London-based White Lies rode the success of debut album ‘To Lose My Life’ across the festival scene in 2009; and quite rightly. Reaching number one on the UK Album Chart and receiving such acclaim as Radio 1’s Zane Lowe naming unreleased track ‘Death’ as his ‘Hottest Record in the World’ shortly after the debut release, their return has been hotly anticipated. The band has faced up to the gauntlet of the second album this year with the release of ‘Ritual’, providing a test of their credentials as a mainstay of the indie genre.

Leading track ‘Bigger Than Us’ is an instant hit with its punchy synth rhythm and typically resounding vocals leading into a catchy chorus. The band’s ability to produce songs which creep into the public conscious appears intact, with ‘Bigger Than Us’ comparable with ‘Fairwell to the Fairground’ and ‘To Lose My Life’ from their debut. In achieving this, ‘Ritual’ seems to represent a purposeful effort by the band to create tracks which make use of the haunting-vocals-over-synth-pop formula developed in the first record and this results in an inherent similarity with the debut. This is not always a bad thing, with ‘The Power and The Glory’ marking a particular outstanding effort, using careful build up of complex electronic sounds and descriptive, story-telling lyric.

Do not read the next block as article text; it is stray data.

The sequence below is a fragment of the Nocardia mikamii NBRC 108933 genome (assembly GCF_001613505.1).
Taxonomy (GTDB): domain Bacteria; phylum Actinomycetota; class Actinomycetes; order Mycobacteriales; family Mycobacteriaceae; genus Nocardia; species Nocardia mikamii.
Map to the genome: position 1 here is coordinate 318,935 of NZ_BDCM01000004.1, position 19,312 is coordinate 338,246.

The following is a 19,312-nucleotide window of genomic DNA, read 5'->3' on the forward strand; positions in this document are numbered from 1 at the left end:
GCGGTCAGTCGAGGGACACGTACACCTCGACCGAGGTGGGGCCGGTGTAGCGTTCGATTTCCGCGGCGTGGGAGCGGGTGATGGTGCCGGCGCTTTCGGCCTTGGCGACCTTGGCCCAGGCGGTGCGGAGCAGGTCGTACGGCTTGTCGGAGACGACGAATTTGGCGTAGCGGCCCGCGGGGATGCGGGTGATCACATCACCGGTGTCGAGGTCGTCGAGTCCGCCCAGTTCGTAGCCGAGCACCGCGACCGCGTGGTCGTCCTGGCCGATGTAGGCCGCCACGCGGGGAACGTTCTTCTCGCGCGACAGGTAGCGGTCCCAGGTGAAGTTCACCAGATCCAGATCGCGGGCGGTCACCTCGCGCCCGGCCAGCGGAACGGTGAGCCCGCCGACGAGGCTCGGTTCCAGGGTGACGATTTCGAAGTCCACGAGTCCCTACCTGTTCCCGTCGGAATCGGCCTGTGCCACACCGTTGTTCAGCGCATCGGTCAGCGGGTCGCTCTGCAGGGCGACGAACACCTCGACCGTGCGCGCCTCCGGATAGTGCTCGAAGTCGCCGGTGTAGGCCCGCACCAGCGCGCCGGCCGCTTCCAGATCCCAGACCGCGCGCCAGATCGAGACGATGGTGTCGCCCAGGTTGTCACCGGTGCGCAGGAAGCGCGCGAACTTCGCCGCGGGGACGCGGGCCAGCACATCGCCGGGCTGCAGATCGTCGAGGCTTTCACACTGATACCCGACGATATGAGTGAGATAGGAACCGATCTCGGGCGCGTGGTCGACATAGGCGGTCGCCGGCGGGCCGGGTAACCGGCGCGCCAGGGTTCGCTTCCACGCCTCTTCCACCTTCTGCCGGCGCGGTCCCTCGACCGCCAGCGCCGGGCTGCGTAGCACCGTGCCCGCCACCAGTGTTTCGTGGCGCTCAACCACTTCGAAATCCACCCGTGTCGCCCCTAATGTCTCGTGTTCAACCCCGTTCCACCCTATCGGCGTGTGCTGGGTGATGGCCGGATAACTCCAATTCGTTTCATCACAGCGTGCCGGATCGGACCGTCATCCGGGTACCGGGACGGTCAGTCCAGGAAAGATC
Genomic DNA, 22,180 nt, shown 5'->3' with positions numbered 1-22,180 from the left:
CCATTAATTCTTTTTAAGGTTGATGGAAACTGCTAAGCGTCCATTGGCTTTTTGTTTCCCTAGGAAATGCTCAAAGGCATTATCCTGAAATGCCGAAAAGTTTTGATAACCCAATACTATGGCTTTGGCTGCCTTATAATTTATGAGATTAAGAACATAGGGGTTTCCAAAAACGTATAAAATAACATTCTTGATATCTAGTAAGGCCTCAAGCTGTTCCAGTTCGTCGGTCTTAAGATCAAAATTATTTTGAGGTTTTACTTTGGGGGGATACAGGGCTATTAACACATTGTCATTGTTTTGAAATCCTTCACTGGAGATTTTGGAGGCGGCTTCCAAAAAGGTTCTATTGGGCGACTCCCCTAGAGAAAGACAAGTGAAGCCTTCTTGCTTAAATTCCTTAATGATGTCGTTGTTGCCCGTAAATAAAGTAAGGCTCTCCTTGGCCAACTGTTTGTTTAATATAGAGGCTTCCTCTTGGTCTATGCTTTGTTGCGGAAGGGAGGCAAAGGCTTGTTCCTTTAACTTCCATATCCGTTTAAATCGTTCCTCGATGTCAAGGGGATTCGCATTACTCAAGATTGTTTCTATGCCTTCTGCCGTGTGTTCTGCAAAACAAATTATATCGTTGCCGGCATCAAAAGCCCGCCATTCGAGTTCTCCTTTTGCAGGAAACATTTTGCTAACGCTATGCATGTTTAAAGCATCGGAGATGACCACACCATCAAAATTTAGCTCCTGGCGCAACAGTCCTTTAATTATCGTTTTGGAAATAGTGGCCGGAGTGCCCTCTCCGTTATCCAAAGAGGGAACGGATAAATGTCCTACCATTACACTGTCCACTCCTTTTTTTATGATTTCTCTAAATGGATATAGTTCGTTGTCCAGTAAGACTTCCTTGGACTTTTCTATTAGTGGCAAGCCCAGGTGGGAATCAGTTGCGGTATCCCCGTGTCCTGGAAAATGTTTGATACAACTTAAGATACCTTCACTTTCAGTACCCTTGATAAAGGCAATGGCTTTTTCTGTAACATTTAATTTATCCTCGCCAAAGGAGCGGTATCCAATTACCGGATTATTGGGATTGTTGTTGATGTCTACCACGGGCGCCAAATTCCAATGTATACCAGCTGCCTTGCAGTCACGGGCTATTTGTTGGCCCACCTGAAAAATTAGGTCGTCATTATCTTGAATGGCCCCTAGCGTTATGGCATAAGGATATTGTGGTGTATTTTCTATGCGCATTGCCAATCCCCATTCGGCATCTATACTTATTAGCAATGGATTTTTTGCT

However, the album seems to lack development and progression in some aspects, as despite the success of the White Lies’ familiar style, the impact of the debut has been diluted leaving this production slightly weaker. This being said, the album is a must for fans and with bands such as Hurts reinforcing this new ‘epic’ sound in the indie genre, ‘Ritual’ is sure to be well received.

Patrick Ross

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1 Comment

  1. February 14, 2011 at 11:32 — Reply

    I’m still excited by White Lies and I think they’ll eventually go on to achieve their grandiose plan of becoming essentially the biggest thing out there. Weak album overall though and definitely not a patch on their previous outing; I guess 18 months of international tour-slogging has really taken its toll on them.

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